From what I've encountered you're 100% correct Lyndon, unfortunately. Real Baroque setup is just not commercially viable. And you've nothing to apologise for - I welcome your posts!
Thank you, Bud.
Well Lyndon, maybe I really am feeling...if not like an idiot, then something not much better. And like Bud, I too have appreciated your posts in many threads, including this one.
Let me ask you this, what percent of your problems are with the G string, not the other strings, because that part of the problem can be easily solved by buying a Stark (heavy gauge) Eudoxa G string $25-$30, its authentic, baroque musicians commonly used silver wrapped gut core G strings, and it will play pretty much like your Dominant G. Then you only have the other three strings to worry about and you are still being authentic, perhaps more authentic for baroque, because I don't think that many baroque players would have been using a plain gut G.
Thank you, Lyndon, for all the advice. I think it is so cool when people like you play instruments they built themselves! I just read the wikipedia article on clavichord, an instrument I've heard of for years but never quite knew what it was. So depressing a key doesn't just hammer the string but holds it in a particular vibrating length, wow! So is tuning confined to string tension or also to moving the blade to alter the vibrating length?
@Will: My offer still stands as is, don;t worry, I started at 18 years, every improvement brings a smile and further motivation, so just take it one small note at a time. :)
For what it's worth I own (and play) 3 clavichords and play on gut strings with no SR or CR. My first advice to Will would be to find a group to play in - there are plenty of good reasons for this.
Just last night I got a new renaissance-style bow with a pop-in frog (no threaded adjustment) that makes the straight bow stick bend outward like a bow-and-arrow bow shape. And I love this bow!
Great to here. How are you liking your gut strings?
Hi Will - Sounds like you're having fun with the strings. As someone else posted above, I'd seriously consider using a silver wound G. Music written from the late 17th century puts more demands on the G string because of this. Also, .52 for E seems light compared to the heavy lower strings you are using. Equal tension is an interesting theory, people come up with interesting theories all the time, then as now. Ultimately go with what works for the particular violin.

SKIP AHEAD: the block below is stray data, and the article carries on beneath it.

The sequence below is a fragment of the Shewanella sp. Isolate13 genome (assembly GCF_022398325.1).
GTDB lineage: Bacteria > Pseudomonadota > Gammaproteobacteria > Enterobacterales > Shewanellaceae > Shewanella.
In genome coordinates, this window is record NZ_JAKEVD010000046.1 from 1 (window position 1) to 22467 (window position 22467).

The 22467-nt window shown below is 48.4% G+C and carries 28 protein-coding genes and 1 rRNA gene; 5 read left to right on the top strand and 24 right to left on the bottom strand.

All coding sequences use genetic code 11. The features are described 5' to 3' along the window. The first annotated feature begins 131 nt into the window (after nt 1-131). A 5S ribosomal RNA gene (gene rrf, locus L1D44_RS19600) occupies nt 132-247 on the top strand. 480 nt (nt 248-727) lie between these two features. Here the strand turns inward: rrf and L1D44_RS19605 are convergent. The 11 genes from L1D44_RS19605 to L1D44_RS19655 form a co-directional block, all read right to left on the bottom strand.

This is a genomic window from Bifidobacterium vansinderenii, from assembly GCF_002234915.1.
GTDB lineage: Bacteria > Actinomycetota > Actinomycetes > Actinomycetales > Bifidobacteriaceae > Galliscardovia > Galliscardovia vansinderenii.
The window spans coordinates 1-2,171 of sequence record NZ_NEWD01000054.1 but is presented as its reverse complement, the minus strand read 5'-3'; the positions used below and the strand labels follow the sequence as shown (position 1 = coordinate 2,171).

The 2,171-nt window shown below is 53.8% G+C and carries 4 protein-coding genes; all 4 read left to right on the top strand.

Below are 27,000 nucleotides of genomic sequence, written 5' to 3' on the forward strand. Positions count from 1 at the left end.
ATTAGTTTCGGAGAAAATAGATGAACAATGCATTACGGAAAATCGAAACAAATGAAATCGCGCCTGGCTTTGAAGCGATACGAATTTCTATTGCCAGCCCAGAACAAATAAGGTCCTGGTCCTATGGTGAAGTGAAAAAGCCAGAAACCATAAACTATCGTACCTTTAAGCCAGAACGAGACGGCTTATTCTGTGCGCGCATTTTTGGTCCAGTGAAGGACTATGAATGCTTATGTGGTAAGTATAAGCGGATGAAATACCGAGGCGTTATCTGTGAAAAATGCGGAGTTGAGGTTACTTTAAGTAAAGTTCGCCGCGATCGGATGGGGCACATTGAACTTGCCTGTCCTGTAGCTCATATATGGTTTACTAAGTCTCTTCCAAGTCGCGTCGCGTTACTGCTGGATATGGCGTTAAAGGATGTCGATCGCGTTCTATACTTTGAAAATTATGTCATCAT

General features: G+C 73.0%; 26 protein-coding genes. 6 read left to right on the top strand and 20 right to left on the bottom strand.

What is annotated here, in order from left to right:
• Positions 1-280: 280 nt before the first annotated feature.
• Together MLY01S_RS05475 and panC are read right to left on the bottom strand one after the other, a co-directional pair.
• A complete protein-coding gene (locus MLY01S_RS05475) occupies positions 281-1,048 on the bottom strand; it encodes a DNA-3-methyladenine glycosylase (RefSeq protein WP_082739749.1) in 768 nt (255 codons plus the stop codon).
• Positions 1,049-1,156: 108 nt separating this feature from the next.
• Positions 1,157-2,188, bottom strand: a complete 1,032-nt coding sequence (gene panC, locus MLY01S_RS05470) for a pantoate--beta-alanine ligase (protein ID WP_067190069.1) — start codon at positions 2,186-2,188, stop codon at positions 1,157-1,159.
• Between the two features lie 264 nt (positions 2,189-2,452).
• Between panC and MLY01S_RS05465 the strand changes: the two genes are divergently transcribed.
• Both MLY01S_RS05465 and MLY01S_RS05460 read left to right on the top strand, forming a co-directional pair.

IMHO there's no historical basis for equal tension stringing because quite simply the historical string makers would not have been able to accurately measure the string tension with their technology, correct me if I'm wrong.
I've been wondering how I would measure string tension in the absence of today's high technology. I think I'd extend the string horizontally between two support members over which it passes. The support members would obviously correspond to the nut and bridge, and the distance between them would be that of the instrument you're interested in (violin, viola, cello etc).
Measuring string tension does not require any modern technology. Suspend the string between two supports at the reference distance and add weight to one end until the correct pitch is obtained. This method would have been available back then, but may not have been used.
I made a baroque viola some years ago, and the D, first position of the A string, always squeaked. I asked baroque players about that and their response was that you have to master playing in a bare gut string.
Thanks to everyone here for all the advice and insights. I'm definitely getting tired of the fat G string, which I have been increasingly able to sometimes get tone from but often still it groans. I have been using it as an exercise in getting better awareness and control of bow technique, but I look forward to trying a different G string soon. The other strings in this set I like a lot. The E is getting shredded where the bow most frequently contacts, and also up higher around the A of my pinky in 1st position. But the string still sounds good so I hope its disintegration will be slow. Eventually it will snap and I'll learn how to tie the new one I have in my case (the E and A strings were double length so I have spares).
Will, you'll know when the gut E is due for replacement long before it breaks. What happens is that fraying eventually gets to the stage where the tone starts to lose its clarity and perhaps you hear squeaks where there weren't squeaks before, but before then the fraying will become an annoyance under the fingers. I've never had a gut string snap (a couple of steel Es, yes, but I suspected manufacturing errors). The only reason I would expect a gut E to snap before its time is if the groove in the bridge (or nut) hasn't been engineered correctly and a sharp edge somewhere is rubbing into the string - that includes finger nails, btw!
This discussion has been archived and is no longer accepting responses.